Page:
Here’s why Royal Dutch Shell plc could be the best bet to ride out the Brexit storm

Financial markets around the world been on a wild ride since last Friday, and few companies have managed to defy the gloom.

However, FTSE 100 dividend champion Shell (LSE: RDSB) is one company that has racked up a positive performance over the past two days, as markets around the world have plunged, and it looks as if this positive performance is set to continue.

Flight to safety 

Since last Friday morning, shares in Shell have gained 2.3%, outperforming the wider FTSE 100 by nearly 6%. These gains extended Shell’s year-to-date outperformance over the UK’s leading index to around 27%, excluding dividends.

As one of the largest companies in the UK, and a dividend stalwart of the London market, investors often look to Shell to provide stability in times of market turbulence. For example, between January 2008 and mid-2014, when the price of oil collapsed, Shell outperformed the wider FTSE 100 by more than 8%, again excluding dividends.

Nonetheless, this time around shares in Shell are benefiting from more than just a demand for safe haven assets from investors.

International exposure

The majority of Shell’s operations are outside the UK, and the company earns the majority of its income in US dollars. As a result, the dramatic devaluation of sterling that has taken place since Friday morning will provide a strong tailwind for Shell’s earnings growth this year.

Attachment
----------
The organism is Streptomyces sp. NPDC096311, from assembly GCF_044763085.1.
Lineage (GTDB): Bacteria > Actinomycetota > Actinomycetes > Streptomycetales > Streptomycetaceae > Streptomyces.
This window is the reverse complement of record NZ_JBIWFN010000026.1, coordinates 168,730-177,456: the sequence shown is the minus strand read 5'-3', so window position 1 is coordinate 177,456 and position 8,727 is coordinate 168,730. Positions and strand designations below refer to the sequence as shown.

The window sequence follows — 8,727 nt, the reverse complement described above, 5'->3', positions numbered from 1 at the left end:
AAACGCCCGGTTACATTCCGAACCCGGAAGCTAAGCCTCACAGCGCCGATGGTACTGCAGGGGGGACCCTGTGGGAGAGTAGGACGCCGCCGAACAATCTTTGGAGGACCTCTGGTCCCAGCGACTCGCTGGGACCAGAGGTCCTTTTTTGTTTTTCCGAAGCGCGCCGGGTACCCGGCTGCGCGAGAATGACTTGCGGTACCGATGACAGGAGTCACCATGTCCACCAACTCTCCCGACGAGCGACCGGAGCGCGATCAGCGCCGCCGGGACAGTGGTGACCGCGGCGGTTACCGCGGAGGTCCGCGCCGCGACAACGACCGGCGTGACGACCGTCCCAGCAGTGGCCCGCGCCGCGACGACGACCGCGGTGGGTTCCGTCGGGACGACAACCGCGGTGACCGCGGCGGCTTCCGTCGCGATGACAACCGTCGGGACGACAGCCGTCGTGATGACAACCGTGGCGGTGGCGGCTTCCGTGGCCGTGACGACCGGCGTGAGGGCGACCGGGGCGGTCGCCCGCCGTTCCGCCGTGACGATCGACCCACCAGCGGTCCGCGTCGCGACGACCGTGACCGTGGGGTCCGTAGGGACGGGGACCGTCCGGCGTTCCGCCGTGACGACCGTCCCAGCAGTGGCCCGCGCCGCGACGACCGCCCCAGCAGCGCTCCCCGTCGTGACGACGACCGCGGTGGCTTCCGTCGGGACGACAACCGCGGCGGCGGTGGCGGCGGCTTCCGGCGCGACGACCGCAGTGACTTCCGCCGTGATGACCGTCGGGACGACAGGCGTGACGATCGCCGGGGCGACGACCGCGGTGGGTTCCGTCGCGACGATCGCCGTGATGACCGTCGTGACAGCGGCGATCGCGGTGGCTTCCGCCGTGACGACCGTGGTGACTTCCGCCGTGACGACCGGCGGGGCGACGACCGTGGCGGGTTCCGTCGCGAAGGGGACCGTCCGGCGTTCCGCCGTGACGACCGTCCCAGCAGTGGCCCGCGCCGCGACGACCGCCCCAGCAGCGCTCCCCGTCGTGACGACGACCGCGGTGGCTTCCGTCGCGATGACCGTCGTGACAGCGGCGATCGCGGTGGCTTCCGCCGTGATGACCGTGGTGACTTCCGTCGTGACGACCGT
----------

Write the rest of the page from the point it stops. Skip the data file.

Specifically, while the price of Brent oil has fallen from a little over $50 per barrel, to $48/bbl since Friday (at time of writing), according to my calculations the price of Brent has jumped by around 8.4% in sterling terms, from £33.30/bbl to £36.10/bbl. This is just a rough estimate, but it highlights how Shell could be set to benefit from the EU referendum result and subsequent market volatility.

Business as usual

What’s more, the majority of Shell’s operations are located outside the United Kingdom, so most the group’s business is relatively immune to Brexit uncertainty. Simply put, for Shell, it’s business as usual following the referendum. Most of the group’s international operations will be unaffected by Brexit, and weaker sterling means higher profits. If anything, the outcome of the referendum is slightly positive for Shell.

With this being the case it possible that City analysts could move to upgrade Shell’s earnings forecasts in the near future. Analysts currently expect the group to report earnings per share of 75p for the year ending 31 December 2016. For the year ended December 31, 2017, analysts are predicting earnings growth of 76% to 132p, implying that shares in Shell currently trade at a 2017 P/E of 13.7.

At present levels, the shares support a dividend yield of 7.4%, and while earnings don’t cover the dividend of 129p per share, management has confirmed the company’s commitment to the payout. Moreover, current City figures suggest that next year earnings per share will exceed the dividend payout, a reassuring forecast for income investors.

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Rupert Hargreaves owns shares of Royal Dutch Shell. The Motley Fool UK has recommended Royal Dutch Shell. We Fools don't all hold the same opinions, but we all believe that considering a diverse range of insights makes us better investors.